Love and Peace Film Poster

ラブ&ピース Rabu & Pisu

Release Date: June 27th, 2015

Running Time: 117 mins.

Director: Sion Sono

Writer: Sion Sono (Screenplay),

Starring:  Hiroki Hasegawa, Kumiko Aso, Tohiyuki Nishida, Kiyohiko Shibukawa, Eita Okuno, Makita Sports, Erina Mano, Megumi Kagurazaka, Miyuki Matsuda

Website IMDB

Christmas movies range far and wide in terms of content from Heavenly interventions seen in Frank Capra’s classic It’s A Wonderful Life to the monstrous antics of the little green Gremlins seen in Joe Dante’s same-named film but these appear normal compared to Sion Sono‘s 2015 film Love & Peace takes the seasonal setting and goes down a radically different path as he makes genre mash-up of a Christmas movie with a kaiju/rock opera epic with a little help from Santa

Ryoichi Suzuki (Hiroki Hasegawa) once dreamed of becoming a punk rock star but he gave up on his dreams and became a salaryman at a musical instrument parts company in Tokyo. Life is miserable because he is bullied by his colleagues and he has no friends but he has feelings for a timid office lady named Yuko Terashima (Kumiko Aso) whose bravery and kindness keeps him from going insane. Alas, he can’t express himself to her but fate soon strikes!

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The Oyster Factory 牡蠣工場 Dir: Kazuhiro Soda (2016)

Oyster Factory  

Oyster Factory Film Poster
Oyster Factory Film Poster

牡蠣工場  「Kaki kouba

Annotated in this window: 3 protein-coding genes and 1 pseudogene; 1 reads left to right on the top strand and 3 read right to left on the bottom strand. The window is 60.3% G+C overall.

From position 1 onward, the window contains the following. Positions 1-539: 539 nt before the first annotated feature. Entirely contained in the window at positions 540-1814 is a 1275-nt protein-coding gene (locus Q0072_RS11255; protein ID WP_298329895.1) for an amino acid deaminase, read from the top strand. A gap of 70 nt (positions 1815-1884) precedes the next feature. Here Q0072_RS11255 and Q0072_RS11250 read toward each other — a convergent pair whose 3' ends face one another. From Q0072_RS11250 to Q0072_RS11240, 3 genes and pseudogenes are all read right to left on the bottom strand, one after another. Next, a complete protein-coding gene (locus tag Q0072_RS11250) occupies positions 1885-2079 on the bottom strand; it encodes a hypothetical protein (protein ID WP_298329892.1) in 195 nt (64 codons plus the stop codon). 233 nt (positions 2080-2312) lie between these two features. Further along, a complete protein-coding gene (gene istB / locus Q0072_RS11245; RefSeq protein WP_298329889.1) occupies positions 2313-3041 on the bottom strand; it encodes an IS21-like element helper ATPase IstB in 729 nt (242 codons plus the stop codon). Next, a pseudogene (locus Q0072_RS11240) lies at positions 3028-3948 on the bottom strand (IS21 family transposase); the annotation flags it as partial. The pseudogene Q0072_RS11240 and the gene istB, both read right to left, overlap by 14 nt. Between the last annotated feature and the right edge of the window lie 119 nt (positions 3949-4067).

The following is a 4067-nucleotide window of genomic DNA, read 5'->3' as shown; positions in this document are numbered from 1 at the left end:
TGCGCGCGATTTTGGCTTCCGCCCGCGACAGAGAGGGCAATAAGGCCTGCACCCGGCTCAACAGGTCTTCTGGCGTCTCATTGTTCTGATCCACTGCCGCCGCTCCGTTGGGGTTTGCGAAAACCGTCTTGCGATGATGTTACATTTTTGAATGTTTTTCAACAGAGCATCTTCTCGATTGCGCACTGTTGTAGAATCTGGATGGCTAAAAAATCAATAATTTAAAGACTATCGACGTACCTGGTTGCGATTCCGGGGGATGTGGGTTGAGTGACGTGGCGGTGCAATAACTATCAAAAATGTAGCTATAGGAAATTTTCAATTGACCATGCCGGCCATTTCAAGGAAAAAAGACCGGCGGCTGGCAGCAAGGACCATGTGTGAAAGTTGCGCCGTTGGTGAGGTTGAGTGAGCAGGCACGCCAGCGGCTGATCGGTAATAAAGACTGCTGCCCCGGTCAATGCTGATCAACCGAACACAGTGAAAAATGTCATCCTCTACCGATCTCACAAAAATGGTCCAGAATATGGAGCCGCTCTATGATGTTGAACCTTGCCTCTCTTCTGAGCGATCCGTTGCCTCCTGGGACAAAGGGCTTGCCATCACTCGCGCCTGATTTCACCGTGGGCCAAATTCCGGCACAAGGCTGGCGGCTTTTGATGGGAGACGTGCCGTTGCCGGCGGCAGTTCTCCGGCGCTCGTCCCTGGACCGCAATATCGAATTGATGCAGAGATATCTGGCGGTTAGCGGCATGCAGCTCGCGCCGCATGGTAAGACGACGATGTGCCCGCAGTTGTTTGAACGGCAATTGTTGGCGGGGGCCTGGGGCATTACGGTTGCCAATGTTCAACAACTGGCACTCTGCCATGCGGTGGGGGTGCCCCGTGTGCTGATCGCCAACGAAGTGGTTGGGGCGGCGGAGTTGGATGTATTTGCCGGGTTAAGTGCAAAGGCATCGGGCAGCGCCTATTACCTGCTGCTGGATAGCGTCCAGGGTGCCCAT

Release Date: February 20th, 2016

Duration: 145 mins

Director: Kazuhiro Soda

Starring: Shinsuke Hirano, Koichi Watanabe, Yukiko Watanabe

Website  IMDB

Earlier in 2018 I had the chance to see three of Kazuhiro Soda’s early films which he made as a student at New York’s School of Visual Arts in the 90s and was surprised to discover he started out making a comedy and dramatic short films with well-contained stories and acting. He is still based in New York but is now renowned for observational documentaries having produced works of the cinema vérité variety that look at communities in Japan starting with Democracy (2007). The Oyster Factory was one I first encountered in the 2015 run of the Vancouver International Film Festival. This 145 minute film looks at life inside an oyster factory and as Soda explores this environment he discovers wider issues about the generational divide through the lack of young people entering the industry and Chinese-Japanese relations as Chinese workers are brought in to help keep two oyster factories running.

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The Emperor’s Naked Army Marches On ゆきゆきて、神軍 Dir: Kazuo Hara (1987)

The Emperor’s Naked Army Marches On   The Emperor's Naked Army Marches On DVD Cover

ゆきゆきて、神軍  「Yuki yukite, shingun

Running Time: 122 mins.

Release Date: August 01st, 1987

Director:  Kazuo Hara

Writer: N/A

Starring: Kenzo Okuzaki, Shizumi Okuzaki,

IMDB

The Emperor’s Naked Army Marches On is regarded as one of the finest documentaries ever made. It derives its power from its subject, a World War II veteran and political agitator named Kenzo Okuzaki who is on a quest to expose a possible war crime as well as the irresponsible actions of Emperor Hirohito, the military, and post-war governments who carelessly tossed away the lives of their people and have imposed a sort of nation-wide amnesia over the wrongs committed during the war including the killing of their own soldiers.

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Snake Beneath the Flower Petals 湖底の蛇 Dir: Rina Tanaka (2016)

Snake Beneath the Flower Petals   Snake Beneath the Flower Petals Film Poster

湖底の蛇 Kotei no ja

Release date: 2016

Running Time: 59 mins.

Director: Rina Tanaka

Writers: Rina Tanaka (Screenplay)

Starring: Mika Kuroiwa, Midori Kimura, Hikari Shinoda, Ryuki Nishimoto, Seiji Okabe, Kensaku Tamura, Hono Miyabe, Yasumi Yajima,

Website Website 2